Dr Falkner Goes to Canberra Day 1 “Getting your science out of the lab” (#smp2014 #AdelED @rodl @willozap)

Ok, the play is over and it was interesting but effectively uncaptureable in this format – you can see it in the Tweet stream. Sorry about that. The speakers for this session Dr Rod Lambert and Dr Will Grant, both of the ANU Centre for the Public Awareness of Science. Here’s a chance to practice a 60 second pitch of your science – which will be held after the convenience break.

It’s been an intense morning so the banter, which would normally be quite engaging, appears to be losing some of the people in the audience from looking around. Hopefully they’ll settle in shortly.

A question from the floor – there’s some anxiety about the purpose of the meeting, how to approach it, how to build for it and how to build on it afterwards. Answer: all communication is personal. What are you trying to say? Say it to the person opposite you as if they are a person – because they are. Remember that the politician is happy to meet you – let’s start from there and build some common ground. Stick to your own persona and be yourself. You can tailor your personality but don’t go overboard. The meeting may not go to the details you want, but don’t overwhelm with caveats and detail. Listen to the other person, hear their values and motivations and, once again, tailor your message.

Question from the floor – scientists are trained to respond in a particular way where we are very rarely certain but we are actually quite certain enough for most intentions out in the community. How much do you present the uncertainty (without misrepresenting it). Politicians don’t act in certainty and have to make risk calculations before they take action. Talk enough but know when to stop.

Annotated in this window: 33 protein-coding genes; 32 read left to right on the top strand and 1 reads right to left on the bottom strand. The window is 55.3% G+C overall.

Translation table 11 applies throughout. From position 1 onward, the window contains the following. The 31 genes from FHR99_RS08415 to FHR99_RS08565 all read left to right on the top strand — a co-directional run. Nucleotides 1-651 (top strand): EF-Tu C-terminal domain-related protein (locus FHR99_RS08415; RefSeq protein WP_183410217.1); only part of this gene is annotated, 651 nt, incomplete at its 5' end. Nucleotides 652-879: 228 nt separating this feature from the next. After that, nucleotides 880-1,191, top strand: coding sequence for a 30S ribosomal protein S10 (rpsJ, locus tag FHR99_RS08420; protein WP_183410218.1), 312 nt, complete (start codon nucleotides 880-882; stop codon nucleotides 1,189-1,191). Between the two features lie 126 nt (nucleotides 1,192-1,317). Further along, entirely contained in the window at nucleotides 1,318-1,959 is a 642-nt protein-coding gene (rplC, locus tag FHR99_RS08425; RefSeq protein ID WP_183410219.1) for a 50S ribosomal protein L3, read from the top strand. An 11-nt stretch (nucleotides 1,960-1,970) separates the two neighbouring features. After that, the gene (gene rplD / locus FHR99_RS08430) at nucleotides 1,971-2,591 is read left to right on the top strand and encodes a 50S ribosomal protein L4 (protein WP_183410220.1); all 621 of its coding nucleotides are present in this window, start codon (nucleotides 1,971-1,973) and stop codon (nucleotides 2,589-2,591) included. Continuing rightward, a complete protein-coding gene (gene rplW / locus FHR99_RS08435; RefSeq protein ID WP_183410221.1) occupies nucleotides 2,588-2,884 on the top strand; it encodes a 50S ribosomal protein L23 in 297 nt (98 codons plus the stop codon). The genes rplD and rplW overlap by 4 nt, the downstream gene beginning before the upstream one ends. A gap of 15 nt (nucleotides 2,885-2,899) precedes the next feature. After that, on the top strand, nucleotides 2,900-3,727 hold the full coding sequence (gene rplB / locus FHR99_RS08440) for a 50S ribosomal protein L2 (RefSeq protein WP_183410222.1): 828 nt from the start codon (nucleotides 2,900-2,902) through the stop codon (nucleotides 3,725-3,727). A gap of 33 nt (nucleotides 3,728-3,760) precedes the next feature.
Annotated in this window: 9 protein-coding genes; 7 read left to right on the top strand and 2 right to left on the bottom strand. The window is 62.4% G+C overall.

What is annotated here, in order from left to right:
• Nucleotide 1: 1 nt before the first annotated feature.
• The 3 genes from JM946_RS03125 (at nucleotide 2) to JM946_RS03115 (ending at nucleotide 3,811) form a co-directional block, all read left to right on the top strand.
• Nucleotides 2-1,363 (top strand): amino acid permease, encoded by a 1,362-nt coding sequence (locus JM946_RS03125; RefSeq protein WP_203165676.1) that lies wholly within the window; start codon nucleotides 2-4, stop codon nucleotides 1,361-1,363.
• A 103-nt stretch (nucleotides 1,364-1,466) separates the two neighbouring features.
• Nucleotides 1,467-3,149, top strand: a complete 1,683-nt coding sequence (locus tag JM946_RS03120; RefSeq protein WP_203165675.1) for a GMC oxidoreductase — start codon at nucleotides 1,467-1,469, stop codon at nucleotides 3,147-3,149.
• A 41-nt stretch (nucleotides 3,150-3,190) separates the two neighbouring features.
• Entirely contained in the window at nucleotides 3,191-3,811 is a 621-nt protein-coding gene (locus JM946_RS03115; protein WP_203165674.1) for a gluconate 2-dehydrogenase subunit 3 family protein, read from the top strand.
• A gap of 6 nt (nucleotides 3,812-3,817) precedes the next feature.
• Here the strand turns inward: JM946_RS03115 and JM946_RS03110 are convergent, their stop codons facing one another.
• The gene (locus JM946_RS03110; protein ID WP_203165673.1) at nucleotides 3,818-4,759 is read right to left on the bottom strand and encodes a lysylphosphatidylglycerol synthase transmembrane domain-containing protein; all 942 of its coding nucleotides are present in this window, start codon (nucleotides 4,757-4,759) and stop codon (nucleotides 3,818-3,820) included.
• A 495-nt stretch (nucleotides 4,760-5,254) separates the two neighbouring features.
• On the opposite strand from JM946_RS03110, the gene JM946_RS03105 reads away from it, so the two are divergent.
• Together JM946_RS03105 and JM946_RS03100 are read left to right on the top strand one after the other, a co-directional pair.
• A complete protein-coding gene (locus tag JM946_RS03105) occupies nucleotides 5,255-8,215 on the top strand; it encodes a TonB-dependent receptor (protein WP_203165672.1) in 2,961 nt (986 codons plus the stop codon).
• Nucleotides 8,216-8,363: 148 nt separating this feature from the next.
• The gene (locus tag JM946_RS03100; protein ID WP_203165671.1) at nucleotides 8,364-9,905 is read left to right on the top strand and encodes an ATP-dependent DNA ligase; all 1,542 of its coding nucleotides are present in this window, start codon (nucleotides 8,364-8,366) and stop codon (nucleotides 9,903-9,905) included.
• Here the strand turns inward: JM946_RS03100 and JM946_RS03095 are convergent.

You can’t offer a doom and gloom – you need to offer a solution and a way out, something that the politician can do. Be simple in discussions: “My research can do X, then possibly label it.” If you get a blank look, back off, shift down, go forward. You are aiming to communicate, not impress with your intellect. Remember you’re representing someone and you can fall back onto their agendas!

I realise many of my friends don’t necessarily agree with this but the common message is that you have to be good at the show, as well as good at the science, because without communications it doesn’t get communicated. It makes me a bit sad to agree with this because I know some wonderful people who aren’t as great in front of an audience – but this means you need a screaming front person who can help you with it to get the ‘right’ people listening.

And, yes, I’m for hire. (You’ll need to speak to my manager.)

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